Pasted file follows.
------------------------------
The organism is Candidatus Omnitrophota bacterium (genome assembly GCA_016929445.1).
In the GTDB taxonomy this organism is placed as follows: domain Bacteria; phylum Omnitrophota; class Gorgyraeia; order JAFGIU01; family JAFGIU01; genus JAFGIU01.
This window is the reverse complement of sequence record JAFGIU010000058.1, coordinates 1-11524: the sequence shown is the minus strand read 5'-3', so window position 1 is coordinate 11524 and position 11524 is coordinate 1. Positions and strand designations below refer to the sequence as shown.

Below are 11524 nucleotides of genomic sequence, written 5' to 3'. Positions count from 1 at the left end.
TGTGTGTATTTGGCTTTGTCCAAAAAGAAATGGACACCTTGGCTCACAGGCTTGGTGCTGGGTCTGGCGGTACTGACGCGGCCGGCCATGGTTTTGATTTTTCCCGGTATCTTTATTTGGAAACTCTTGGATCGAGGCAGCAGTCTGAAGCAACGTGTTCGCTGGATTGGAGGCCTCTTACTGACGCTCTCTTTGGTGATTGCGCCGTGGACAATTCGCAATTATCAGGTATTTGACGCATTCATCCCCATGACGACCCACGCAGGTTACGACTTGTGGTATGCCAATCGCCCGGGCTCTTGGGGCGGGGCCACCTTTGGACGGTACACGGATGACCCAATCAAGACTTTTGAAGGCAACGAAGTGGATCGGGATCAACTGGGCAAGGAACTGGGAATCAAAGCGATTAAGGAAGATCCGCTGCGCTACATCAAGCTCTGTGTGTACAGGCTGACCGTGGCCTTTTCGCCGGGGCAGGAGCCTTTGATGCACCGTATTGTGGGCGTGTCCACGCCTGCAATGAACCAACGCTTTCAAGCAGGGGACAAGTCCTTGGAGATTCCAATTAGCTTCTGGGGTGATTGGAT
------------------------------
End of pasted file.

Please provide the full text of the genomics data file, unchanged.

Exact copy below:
The organism is Candidatus Omnitrophota bacterium (genome assembly GCA_016929445.1).
In the GTDB taxonomy this organism is placed as follows: domain Bacteria; phylum Omnitrophota; class Gorgyraeia; order JAFGIU01; family JAFGIU01; genus JAFGIU01.
This window is the reverse complement of sequence record JAFGIU010000058.1, coordinates 1-11524: the sequence shown is the minus strand read 5'-3', so window position 1 is coordinate 11524 and position 11524 is coordinate 1. Positions and strand designations below refer to the sequence as shown.

Below are 11524 nucleotides of genomic sequence, written 5' to 3'. Positions count from 1 at the left end.
TGTGTGTATTTGGCTTTGTCCAAAAAGAAATGGACACCTTGGCTCACAGGCTTGGTGCTGGGTCTGGCGGTACTGACGCGGCCGGCCATGGTTTTGATTTTTCCCGGTATCTTTATTTGGAAACTCTTGGATCGAGGCAGCAGTCTGAAGCAACGTGTTCGCTGGATTGGAGGCCTCTTACTGACGCTCTCTTTGGTGATTGCGCCGTGGACAATTCGCAATTATCAGGTATTTGACGCATTCATCCCCATGACGACCCACGCAGGTTACGACTTGTGGTATGCCAATCGCCCGGGCTCTTGGGGCGGGGCCACCTTTGGACGGTACACGGATGACCCAATCAAGACTTTTGAAGGCAACGAAGTGGATCGGGATCAACTGGGCAAGGAACTGGGAATCAAAGCGATTAAGGAAGATCCGCTGCGCTACATCAAGCTCTGTGTGTACAGGCTGACCGTGGCCTTTTCGCCGGGGCAGGAGCCTTTGATGCACCGTATTGTGGGCGTGTCCACGCCTGCAATGAACCAACGCTTTCAAGCAGGGGACAAGTCCTTGGAGATTCCAATTAGCTTCTGGGGTGATTGGAT